Dr. Rachel Harding is the recipient of the 2024 Nancy S. Wexler Young Investigator Prize

The Structural Genomics Consortium at the University of Toronto is thrilled to announce that Assistant Professor and Principal Investigator, Dr. Rachel Harding, has been honored with the Hereditary Disease Foundation’s (HDF) 2024 Nancy S. Wexler Young Investigator Prize. This award is given annually to an early-career researcher who demonstrates exceptional quality, innovation, and commitment in the field of hereditary disease research.

"We are immensely proud of Dr. Harding's achievements and her role in advancing the understanding of Huntington's disease," HDF shared. "Dr. Harding is one of the field’s leading up-and-coming structural biologists. Her dedication to collaborative science and her innovative approach to biological challenges are truly in the spirit of Nancy S. Wexler’s legacy."

Dr. Harding's work focuses on the huntingtin protein, which is central to Huntington's disease, a genetic neurodegenerative disorder. Her laboratory's efforts to elucidate the structure and function of this protein in both normal and disease states aim to uncover the disease's underlying mechanisms and explore potential therapeutic targets.

In addition to this recognition, Dr. Harding has been awarded a grant from the Hereditary Disease Foundation for her project, which enhances the capability to track proteins within cells precisely. This project will be focused on the interaction between the huntingtin protein and HAP40, a protein that has not been extensively studied. Using advanced techniques developed in her lab, Dr. Harding will investigate how these interactions vary in cells with and without the Huntington's disease gene and will explore the consequences of removing HAP40.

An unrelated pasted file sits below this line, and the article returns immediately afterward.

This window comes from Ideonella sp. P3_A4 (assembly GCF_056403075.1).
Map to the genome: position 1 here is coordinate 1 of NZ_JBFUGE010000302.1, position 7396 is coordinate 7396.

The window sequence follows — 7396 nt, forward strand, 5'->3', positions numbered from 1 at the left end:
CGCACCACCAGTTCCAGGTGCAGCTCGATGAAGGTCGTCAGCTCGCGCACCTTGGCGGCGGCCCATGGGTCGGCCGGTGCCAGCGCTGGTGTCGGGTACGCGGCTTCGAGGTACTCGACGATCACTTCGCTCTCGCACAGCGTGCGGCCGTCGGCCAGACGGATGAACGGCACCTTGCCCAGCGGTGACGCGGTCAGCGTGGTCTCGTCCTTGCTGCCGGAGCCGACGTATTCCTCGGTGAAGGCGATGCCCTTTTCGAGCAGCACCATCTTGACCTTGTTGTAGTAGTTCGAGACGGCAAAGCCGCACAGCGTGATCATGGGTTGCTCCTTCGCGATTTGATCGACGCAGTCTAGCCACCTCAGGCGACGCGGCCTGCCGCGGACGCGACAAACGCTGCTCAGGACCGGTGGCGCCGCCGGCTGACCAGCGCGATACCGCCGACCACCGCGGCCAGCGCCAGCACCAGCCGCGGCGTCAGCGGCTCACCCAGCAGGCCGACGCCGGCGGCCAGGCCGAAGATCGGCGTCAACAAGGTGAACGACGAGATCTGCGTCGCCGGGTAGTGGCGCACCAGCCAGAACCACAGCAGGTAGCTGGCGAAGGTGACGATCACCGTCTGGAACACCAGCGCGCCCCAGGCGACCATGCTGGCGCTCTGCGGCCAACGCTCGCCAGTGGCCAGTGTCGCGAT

Her steadfast commitment to collaboration and her proactive willingness to share the proteins she produces with researchers worldwide are fundamental to her approach. "Embracing an open science philosophy is crucial for us to collectively advance in discovering new therapies for Huntington’s Disease," Dr. Harding emphasized.

The Structural Genomics Consortium congratulates Dr. Harding on this well-deserved recognition and looks forward to her continued contributions to the field of genetic research. 

Click here to view a message from Dr. Harding about receiving this award.

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